Handheld HDR Photos
I have been very happily practicing with a handheld HDR technique I recently learned from a tutorial by Uwe Steinmueller. This photo, Wildflower Bouquet Arranged by Mother Nature, is a handheld HDR I’ve created using the technique:
Don’t get me wrong, I’m a strong advocate of tripod use, even when not making HDRs with combined exposures. I have a really great tripod, the Manfrotto 190CX Pro 3, but on hikes with friends, not everyone wants to wait for me to tinker about with the time required for tripod mounted photo shoots. Also, when I’m backpacking with a full pack pf camping gear, plus accompanied by my dog, I don’t have a huge incentive to carry a tripod.
In such instances, I look for trees or rocks to brace my camera, or I do the best I can by creating a “human tripod” using basic Photo 101 techniques: wide stance, elbows locked in to ribs, camera braced to face, hold breath, and gently squeeze the shutter. Even still, there are always going to be some perspective shifts among any bracketed exposures I take.
Uwe Steinmueller’s tutorial, which I found on dpreview.com, gave a tip on getting better HDRs from handheld images by stacking and aligning the images in Photoshop before processing in your HDR program, such as Photomatix Pro 4 (which I use) or Nik Software’s HDR Efex Pro. The tutorial referenced a script for Photoshop which performs the stacking and alignment; the script is an enhanced auto align version of Photoshop’s “Merge to HDR” script..
UPDATE: Since the original writing of this post, Uwe and Bettina Seinmueller have since combined all their HDR tutorials from dpreview.com into a Kindle eBook called HDR Artistry: Art and Craft of HDR Photography, which includes the downloadable “Stack/Align/Crop” script you can add to your Photoshop scripts.
To install the script, simply download and unzip the script file, which is named < StackAlignCrop.jsxbin >. Then copy this file to “Program Files > Adobe > Photoshop > Presets > Scripts.”
To use the script, select all images for the sequence in Lightroom and then select “Edit In > Open As Layers in Photoshop.” Once Photoshop opens with the images as layers, select “File > Scripts > Stack/Align/Crop.” Once the script has run, select “File > Scripts > Export Layers to Files” and export as a 16 bit TIFF file. Uwe recommends keeping the TIFF options at their default settings and including the ICC profile.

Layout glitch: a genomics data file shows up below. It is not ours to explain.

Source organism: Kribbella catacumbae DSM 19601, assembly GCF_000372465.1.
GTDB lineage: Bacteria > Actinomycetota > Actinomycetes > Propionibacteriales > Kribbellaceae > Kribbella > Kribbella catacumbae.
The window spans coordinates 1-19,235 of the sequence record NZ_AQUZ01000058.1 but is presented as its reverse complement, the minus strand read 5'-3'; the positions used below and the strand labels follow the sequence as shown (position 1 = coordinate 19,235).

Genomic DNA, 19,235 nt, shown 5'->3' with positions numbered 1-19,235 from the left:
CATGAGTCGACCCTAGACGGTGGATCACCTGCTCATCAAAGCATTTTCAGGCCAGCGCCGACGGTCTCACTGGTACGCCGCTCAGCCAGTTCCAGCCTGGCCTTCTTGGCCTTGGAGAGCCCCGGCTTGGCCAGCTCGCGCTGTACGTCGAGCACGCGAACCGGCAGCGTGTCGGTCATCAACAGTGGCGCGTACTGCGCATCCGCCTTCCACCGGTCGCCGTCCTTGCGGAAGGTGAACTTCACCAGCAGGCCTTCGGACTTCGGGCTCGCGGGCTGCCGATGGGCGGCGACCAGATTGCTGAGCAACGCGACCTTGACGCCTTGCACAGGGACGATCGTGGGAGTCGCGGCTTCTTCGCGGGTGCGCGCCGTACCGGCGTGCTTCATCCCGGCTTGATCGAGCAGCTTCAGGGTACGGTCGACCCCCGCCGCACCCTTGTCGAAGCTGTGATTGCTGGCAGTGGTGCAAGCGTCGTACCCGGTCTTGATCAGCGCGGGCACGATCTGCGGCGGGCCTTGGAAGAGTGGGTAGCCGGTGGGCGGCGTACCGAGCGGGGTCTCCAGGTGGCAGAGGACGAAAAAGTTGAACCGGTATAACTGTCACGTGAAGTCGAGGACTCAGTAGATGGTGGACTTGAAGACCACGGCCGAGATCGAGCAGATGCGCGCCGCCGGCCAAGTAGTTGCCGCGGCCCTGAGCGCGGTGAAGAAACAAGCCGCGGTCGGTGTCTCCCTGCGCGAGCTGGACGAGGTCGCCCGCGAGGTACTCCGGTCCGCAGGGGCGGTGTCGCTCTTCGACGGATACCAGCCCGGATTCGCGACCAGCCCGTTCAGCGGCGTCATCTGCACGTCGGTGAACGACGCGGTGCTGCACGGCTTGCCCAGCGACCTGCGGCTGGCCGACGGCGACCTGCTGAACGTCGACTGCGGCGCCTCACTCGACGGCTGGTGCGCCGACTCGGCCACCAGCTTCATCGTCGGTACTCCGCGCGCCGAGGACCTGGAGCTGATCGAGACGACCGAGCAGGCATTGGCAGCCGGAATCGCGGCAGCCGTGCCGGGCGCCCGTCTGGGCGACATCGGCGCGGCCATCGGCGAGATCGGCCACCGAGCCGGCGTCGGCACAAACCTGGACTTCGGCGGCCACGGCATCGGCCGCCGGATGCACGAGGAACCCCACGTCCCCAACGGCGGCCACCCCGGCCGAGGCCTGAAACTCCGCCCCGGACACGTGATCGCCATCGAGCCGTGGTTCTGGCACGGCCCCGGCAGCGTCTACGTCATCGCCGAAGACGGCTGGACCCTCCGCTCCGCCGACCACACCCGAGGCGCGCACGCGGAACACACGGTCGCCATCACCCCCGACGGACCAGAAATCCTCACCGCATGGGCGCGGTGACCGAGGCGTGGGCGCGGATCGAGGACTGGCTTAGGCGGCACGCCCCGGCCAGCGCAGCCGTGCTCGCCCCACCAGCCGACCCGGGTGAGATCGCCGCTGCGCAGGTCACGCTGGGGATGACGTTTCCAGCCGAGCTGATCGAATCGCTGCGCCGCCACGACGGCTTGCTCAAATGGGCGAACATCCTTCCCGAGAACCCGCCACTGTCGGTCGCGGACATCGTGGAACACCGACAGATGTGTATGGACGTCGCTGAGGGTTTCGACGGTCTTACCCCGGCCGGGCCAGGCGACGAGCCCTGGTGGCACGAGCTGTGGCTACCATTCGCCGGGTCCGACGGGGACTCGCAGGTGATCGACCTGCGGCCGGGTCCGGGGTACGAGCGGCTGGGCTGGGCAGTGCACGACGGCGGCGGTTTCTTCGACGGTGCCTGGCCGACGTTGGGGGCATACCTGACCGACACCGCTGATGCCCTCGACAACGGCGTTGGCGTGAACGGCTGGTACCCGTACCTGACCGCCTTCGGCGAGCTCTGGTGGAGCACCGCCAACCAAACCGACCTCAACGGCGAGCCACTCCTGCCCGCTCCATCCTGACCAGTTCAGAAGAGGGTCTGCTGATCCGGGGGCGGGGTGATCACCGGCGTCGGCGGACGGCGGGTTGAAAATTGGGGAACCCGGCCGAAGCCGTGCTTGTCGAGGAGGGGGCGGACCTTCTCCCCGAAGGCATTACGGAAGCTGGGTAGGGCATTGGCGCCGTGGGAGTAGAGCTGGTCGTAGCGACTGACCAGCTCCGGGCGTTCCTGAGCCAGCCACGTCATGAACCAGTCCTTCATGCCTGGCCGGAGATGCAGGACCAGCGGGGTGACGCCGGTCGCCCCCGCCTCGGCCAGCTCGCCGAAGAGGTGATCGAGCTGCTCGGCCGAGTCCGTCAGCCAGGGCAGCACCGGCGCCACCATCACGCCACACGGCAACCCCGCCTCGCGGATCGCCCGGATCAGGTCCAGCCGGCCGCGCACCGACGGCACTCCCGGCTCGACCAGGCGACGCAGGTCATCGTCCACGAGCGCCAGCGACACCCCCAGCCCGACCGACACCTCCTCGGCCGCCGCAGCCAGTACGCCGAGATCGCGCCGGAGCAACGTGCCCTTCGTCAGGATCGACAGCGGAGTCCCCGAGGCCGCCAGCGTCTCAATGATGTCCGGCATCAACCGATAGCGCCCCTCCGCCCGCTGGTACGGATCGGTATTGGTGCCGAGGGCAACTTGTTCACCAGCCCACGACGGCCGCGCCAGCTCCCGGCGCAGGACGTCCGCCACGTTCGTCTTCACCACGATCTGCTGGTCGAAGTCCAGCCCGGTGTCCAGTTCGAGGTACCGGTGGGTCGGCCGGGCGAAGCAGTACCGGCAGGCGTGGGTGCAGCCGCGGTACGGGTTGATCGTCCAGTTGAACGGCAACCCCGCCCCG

Once the aligned, stacked, and cropped layers are exported as TIFF files, open the new TIFF files in Lightroom, select all of them and export to Photomatix Pro (or other HDR plugin).
The wildflower photo above was my first attempt at the technique. I installed the downloadable script, which I used to stack, align, and crop three handheld exposures in Photoshop CS5. These I processed in Photomatix Pro 4 to create my HDR from three perfectly aligned photos. I am very pleased with the results I got applying this technique. In fact, this handheld HDR is one of the sharpest and most beautifully detailed photos I’ve taken in quite some time!
Below are a few other HDR images which, believe it or not, were taken with a mere cell phone and, better still, were shot while paddling in a kayak, bobbing around on a windy reservoir! As you can imagine, the shots were not identical in cropping and perspective. I used the “Stack/Align/Crop” script to create my three aligned copies and then processed as normal in Photomatix Pro 4. I am very impressed with the results! Check them out:
Hopefully these simple examples will show you that you needn’t avoid trying to create beautiful HDR photographs simply because your photos were shot with a handheld camera. Check out HDR Artistry: Art and Craft of HDR Photography and give it a try!
As Seen by Janine: Eyes of the World Images